Tag Archives: Marshallville GA

Jones-Peterson House, Circa 1893, Marshallville

Situated on an imposing knoll just west of Marshallville, this Neoclassical Revival landmark was built by Anson Ball Slappey for his daughter Alma and her husband, J. Leonard Jones, as the center of the 800-acre Alma Fruit Farm. The Roy Peterson family were also longtime owners, and many still refer to the property as the Peterson Farm.

Louise Frederick Hays, author of History of Macon County, also resided here for a time.

Thanks to Lori Kelley Adams for help with the identification. I made these photos about 10 years ago and for some reason had never been able to identify the house.

National Register of Historic Places

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Historic Commercial Storefronts, Marshallville

historic marshallville ga photograph copyright brian brown vanishing south georgia usa 2016

Between the two residential historic districts on Main Street are a couple of blocks of commercial buildings which served Marshallville at the height of the peach boom. Most are empty today, I believe.

historic marshallville ga storefronts photograph copyright brian brown vanishing south georgia usa 2016

Marshallville Commercial District, National Register of Historic Places

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Frigidaire Sign, Marshallville

historic marshallville ga art deco frigidaire neon sign photograph copyright brian brown vanishing south georgia usa 2016

Marshallville Commercial District, National Register of Historic Places

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Anson B. Slappey House, Marshallville

historic marshallville ga eclectic house photograph copyright brian brown vanishing south georgia usa 2016

Liz writes: This house was built by George H. Slappey’s son Anson B. Slappey. He attended military school and then joined the Confederate army. He died in 1908. In the 1960’s his great-granddaughter, Mrs. Eugenia Ramsey lived here as well.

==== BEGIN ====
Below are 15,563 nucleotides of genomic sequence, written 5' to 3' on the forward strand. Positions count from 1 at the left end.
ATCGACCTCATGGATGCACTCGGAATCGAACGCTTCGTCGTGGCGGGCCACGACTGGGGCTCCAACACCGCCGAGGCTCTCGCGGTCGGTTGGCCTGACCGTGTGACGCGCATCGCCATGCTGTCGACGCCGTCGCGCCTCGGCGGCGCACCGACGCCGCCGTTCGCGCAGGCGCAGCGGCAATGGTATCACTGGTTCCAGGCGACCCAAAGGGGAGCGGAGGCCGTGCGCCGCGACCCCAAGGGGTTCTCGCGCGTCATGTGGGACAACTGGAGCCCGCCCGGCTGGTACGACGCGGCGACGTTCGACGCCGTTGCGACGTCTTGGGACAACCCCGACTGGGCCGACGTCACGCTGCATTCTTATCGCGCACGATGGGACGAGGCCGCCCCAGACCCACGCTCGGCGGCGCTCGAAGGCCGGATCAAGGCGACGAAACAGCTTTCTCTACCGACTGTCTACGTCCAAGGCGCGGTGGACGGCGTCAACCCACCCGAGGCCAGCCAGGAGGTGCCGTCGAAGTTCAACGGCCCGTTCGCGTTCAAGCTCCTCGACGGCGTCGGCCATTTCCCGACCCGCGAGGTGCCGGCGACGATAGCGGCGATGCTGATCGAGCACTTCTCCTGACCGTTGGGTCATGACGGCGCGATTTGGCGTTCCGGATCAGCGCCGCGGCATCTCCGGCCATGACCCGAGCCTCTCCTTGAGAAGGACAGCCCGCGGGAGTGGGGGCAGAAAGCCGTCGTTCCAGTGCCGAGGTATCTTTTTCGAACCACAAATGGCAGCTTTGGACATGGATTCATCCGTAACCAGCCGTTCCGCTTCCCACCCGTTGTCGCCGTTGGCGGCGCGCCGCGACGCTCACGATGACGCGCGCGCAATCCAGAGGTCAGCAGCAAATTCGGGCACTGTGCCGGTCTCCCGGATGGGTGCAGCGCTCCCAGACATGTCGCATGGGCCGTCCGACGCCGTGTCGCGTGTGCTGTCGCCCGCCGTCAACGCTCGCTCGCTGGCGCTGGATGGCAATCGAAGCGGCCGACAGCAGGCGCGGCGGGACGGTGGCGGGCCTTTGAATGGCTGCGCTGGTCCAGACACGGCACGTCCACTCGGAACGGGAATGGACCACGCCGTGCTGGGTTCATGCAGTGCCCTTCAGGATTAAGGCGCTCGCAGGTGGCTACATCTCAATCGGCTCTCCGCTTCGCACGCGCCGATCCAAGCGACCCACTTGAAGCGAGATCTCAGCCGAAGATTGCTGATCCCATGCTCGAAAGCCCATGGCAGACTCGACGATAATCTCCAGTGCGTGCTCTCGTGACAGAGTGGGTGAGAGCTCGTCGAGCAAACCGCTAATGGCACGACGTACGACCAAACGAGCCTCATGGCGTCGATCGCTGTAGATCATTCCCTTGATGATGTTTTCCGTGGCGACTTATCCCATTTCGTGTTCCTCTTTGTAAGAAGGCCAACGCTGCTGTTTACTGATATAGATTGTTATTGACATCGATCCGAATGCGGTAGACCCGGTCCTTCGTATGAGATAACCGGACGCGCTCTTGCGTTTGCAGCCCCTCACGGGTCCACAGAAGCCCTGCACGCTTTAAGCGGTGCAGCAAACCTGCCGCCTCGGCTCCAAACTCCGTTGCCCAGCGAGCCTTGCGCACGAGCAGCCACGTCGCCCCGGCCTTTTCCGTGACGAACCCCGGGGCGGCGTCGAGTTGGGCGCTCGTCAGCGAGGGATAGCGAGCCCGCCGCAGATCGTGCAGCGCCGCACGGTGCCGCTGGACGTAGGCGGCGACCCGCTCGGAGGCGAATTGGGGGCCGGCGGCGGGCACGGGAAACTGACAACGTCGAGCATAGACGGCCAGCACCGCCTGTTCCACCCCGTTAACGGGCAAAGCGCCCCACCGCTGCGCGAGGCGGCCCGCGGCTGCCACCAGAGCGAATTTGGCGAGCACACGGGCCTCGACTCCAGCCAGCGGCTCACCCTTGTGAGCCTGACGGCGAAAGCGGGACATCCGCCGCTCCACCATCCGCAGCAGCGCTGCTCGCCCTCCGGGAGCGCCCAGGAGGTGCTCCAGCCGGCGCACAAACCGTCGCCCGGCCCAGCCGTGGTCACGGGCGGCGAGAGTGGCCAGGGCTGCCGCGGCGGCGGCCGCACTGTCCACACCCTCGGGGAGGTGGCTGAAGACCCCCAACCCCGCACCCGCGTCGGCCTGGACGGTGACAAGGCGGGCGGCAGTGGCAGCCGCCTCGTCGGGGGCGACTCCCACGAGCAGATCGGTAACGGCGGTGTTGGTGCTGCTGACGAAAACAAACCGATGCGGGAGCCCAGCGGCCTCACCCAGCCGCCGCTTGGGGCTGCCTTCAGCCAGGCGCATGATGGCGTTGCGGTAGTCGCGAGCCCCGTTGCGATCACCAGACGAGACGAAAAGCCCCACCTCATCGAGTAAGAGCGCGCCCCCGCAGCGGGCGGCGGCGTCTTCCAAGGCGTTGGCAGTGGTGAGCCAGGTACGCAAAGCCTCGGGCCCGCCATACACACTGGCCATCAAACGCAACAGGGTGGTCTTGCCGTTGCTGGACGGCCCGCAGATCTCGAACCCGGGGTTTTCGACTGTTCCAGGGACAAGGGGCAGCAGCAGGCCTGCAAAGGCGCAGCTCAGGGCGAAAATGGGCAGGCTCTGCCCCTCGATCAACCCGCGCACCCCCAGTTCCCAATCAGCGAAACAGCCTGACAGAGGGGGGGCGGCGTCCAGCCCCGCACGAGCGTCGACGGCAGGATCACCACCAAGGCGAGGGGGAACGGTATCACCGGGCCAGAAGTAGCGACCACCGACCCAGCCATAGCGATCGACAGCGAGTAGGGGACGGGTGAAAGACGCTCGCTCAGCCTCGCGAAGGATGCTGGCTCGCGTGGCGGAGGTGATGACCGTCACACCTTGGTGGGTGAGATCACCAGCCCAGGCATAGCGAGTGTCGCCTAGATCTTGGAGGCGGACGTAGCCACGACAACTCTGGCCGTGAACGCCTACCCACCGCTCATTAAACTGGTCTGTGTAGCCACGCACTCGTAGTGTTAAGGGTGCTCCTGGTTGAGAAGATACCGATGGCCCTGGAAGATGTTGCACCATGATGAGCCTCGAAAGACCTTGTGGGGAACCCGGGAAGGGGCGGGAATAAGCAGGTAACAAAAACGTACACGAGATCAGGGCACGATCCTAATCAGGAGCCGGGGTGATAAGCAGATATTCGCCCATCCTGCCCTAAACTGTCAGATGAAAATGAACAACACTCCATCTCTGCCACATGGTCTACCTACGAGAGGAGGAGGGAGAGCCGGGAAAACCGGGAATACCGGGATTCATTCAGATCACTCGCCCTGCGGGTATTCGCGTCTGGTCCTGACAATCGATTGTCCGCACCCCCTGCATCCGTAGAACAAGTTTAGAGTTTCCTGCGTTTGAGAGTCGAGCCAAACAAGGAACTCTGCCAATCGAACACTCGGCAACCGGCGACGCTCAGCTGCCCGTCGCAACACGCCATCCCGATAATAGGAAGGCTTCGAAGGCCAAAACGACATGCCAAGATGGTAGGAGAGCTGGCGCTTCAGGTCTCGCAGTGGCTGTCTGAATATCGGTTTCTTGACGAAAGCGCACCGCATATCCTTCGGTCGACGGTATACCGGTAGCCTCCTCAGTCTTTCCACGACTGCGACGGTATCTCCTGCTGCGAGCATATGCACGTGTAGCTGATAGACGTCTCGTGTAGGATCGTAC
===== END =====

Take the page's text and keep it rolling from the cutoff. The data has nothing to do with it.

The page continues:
East Main Street Residential District, National Register of Historic Places

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Donald Barton Frederick House, Circa 1865, Marshallville

historic marshallville ga donald barton frederick house photograph copyright brian brown vanihsing south georgia usa 2016

James Frederick began building this Greek Revival townhouse in 1860 but soon sold it to his first cousin, Donald Barton Frederick. D. B. Frederick completed the house around 1865 and lived here until his death in 1911. Later owners have been the Paullin and Minnich families.

West Main Street Residential District, National Register of Historic Places

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Marcus Sperry House, 1870s, Marshallville

historic marshallville ga sperry house photograph copyright brian brown vanishing south georgia usa 2016

This eclectic Victorian is one of the most unique houses in the area. It was built by Marcus E. Sperry, son of early Marshallville settler John A. Sperry. It is said to have been designed by the builder’s wife, Eufaula Marshall Sperry. Mrs. Sperry was an artist.

West Main Street Residential District, National Register of Historic Places

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George H. Slappey House, 1850s, Marshallville